The Queen Vs Oladipo Oshunbiyi (1961) LLJR-SC

The Queen Vs Oladipo Oshunbiyi (1961)

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The appellant was tried in the High Court of Lagos before Coker, J., sitting with a jury, and convicted of murder.

The facts, so far as they are relevant, are as follows. The deceased was a carpenter and the appellant had been his apprentice for a number of years, and had parted company with him some months before the night in question, after a quarrel which had resulted in the appellant’s being sentenced to six months’ imprisonment for an assault. The cause of the quarrel was the appellant’s belief that the deceased had administered some kind of poison to him which had made him impotent. On the night in question the appellant was seen in the house where the deceased lived, going towards the deceased’s room, and shortly afterwards cries were heard coming from the direction of the room. The other inmates of the house did not see either of the two men, but the deceased made his way, bleeding from the neck, to the Denton Police Station, from whence he was taken to the General Hospital, where he died not long after from loss of blood. The appellant was not seen in the deceased’s house again that night, but returned to his own house, with blood-stains on his clothing. The only direct evidence of what took place between the appellant and the deceased was given by the appellant, who said that he went to beg the deceased to give him an antidote to the poison and the deceased refused

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He gripped the deceased and a fight started. The deceased grappled with him, threw him to the ground and was on top of him with his hands round his throat. He groped for something to use as a weapon and found himself grasping a knife which was lying on the ground. He in-tended to stab the deceased in the arm, to make him let go his throat, but be-fore he had directed any deliberate thrust at the deceased the deceased’s neck had come into accidental contact with the knife. The submissions made in the court of trial were that the evidence did not exclude the possibility of killing by accident, or in self-defence, or under sufficient provocation to reduce the offence to manslaughter.

A jury properly directed might quite reasonably have found the appellant’s story unconvincing in its essential particulars, but the other evidence was a very slight foundation on which to base inferences, and it was of special importance that the jury should be accurately directed as to the onus of proof.

Of the six grounds of appeal which were argued it is only necessary to consider two. The first of these, argued as ground 2, complains that the learned Judge misdirected the jury on the onus of proof on the issue of self-defence. We think there is substance in this ground. Although there are passages in the summing up in which the Judge directs the jury that the onus of proving its case beyond reasonable doubt rests on the prosecution, the passages in which the issue of self-defence is specifically discussed undoubtedly contain words which would lead the jury to suppose that the onus of proof on that issue rests on the defence. After referring to the submissions of defending counsel the judge goes on to say “if you accept that…. you must return a verdict of Not Guilty”. Later he says “Three defences put across by the defence involve your acceptance of the case for the defence that there was a fight, in other words you have to consider whether or not the evidence before- you establishes to your satisfaction that there was a fight on that night between Osho Ogunjobi and Oladipo Oshunbiyi, the accused now charged”. There was a similar misdirection on the issue (not argued before us) of provocation, where the Judge said “It is for you to say, after going through the evidence, whether provocation has been established”, and taking the summing-up as a whole we do not feel satisfied that the general direction on the onus of proof must have removed from the minds of the jury the erroneous impression conveyed by the passages cited. The position is similar to that considered by the Judicial Committee in Chan Kau v. The Queen, (1955) A.C. 206, with this distinction that in the present case, on the view most favourable to the appellant, a verdict of acquittal would have been justified. The proper direction in a case of this kind is discussed in R. v. Lobell, 41 Cr. App. R. 100.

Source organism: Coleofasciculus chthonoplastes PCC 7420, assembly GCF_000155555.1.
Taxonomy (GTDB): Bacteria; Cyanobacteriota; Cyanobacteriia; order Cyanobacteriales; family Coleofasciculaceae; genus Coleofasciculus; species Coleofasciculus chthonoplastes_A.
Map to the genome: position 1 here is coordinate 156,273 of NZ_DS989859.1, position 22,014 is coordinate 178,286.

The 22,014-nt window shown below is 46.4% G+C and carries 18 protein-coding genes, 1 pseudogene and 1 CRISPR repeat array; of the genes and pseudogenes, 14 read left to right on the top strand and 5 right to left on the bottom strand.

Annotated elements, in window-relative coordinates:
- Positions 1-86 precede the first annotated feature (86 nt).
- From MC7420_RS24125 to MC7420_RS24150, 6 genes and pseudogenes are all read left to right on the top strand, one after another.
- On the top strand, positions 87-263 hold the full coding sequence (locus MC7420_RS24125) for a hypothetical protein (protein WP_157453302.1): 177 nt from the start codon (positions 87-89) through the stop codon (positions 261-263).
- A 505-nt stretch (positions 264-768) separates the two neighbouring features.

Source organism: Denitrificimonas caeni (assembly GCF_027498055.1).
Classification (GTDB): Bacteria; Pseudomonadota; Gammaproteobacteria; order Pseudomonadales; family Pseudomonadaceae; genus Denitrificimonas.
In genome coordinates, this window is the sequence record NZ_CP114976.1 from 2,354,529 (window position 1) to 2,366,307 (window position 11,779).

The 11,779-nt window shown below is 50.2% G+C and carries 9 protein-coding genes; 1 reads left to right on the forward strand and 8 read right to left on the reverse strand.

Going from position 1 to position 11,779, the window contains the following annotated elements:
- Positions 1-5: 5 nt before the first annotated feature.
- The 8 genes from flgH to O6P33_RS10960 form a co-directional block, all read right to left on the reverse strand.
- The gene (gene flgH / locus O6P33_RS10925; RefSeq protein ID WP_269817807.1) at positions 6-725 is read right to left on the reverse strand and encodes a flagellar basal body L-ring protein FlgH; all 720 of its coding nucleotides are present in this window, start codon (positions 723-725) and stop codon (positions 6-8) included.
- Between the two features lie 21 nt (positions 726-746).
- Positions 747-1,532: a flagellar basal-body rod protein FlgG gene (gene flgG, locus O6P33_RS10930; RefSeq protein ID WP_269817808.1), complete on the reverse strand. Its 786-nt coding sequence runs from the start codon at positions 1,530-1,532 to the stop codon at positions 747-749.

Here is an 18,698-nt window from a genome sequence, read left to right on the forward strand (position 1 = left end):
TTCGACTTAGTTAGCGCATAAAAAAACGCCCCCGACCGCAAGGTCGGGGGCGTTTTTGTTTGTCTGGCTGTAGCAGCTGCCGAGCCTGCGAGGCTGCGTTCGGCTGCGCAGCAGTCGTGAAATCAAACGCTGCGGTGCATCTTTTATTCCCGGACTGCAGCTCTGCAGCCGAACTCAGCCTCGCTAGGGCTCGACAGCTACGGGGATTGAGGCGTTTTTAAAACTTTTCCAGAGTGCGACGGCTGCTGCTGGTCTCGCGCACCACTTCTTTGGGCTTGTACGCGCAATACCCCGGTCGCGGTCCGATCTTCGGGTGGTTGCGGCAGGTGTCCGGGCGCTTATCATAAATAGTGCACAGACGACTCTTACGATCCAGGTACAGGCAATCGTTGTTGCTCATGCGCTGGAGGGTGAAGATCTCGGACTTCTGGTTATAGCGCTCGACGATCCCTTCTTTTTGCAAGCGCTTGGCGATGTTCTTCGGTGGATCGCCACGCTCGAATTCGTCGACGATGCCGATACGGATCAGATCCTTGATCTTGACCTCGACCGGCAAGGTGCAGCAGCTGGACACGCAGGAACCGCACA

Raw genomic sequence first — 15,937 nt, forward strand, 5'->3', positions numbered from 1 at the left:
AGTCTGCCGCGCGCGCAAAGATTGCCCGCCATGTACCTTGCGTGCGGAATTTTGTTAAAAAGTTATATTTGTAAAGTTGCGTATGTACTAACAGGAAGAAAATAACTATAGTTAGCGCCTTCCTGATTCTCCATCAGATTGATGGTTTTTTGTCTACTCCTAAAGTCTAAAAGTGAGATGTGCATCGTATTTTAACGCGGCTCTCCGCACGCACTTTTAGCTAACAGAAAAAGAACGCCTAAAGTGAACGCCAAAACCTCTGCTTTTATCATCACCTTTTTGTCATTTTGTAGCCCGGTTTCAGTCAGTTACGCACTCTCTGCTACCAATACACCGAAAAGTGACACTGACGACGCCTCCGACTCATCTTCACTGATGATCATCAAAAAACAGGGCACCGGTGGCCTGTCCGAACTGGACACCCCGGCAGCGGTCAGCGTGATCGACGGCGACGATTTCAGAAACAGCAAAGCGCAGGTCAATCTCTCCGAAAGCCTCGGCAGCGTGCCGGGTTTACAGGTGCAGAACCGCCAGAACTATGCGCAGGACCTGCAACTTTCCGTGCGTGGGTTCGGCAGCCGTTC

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We hold, therefore, that there was a substantial misdirection and we are unable to regard this as a case in which the proviso could be applied. On this issue it is material to have regard not only to the meagreness of the evidence for the prosecution but also to the further ground of appeal which complains that the summing-up failed to call attention to the significance of the opinion expressed by the doctor who conducted the post-mortem, to the effect that if there had been a deliberate attempt to wound the deceased the wound which killed him would have been deeper. This would tend to support the theory of accident rather than self-defence, but we agree that the omission to direct the jury on it was a material misdirection of fact. In the circumstances the only safe course is to allow the appeal, set aside the judgment and sentence and order that a judgment and verdict of acquittal be entered.

Appeal allowed: Conviction quashed: Judgment and Verdict of acquittal entered.

Other Citation: (1961) LCN/0906(SC)

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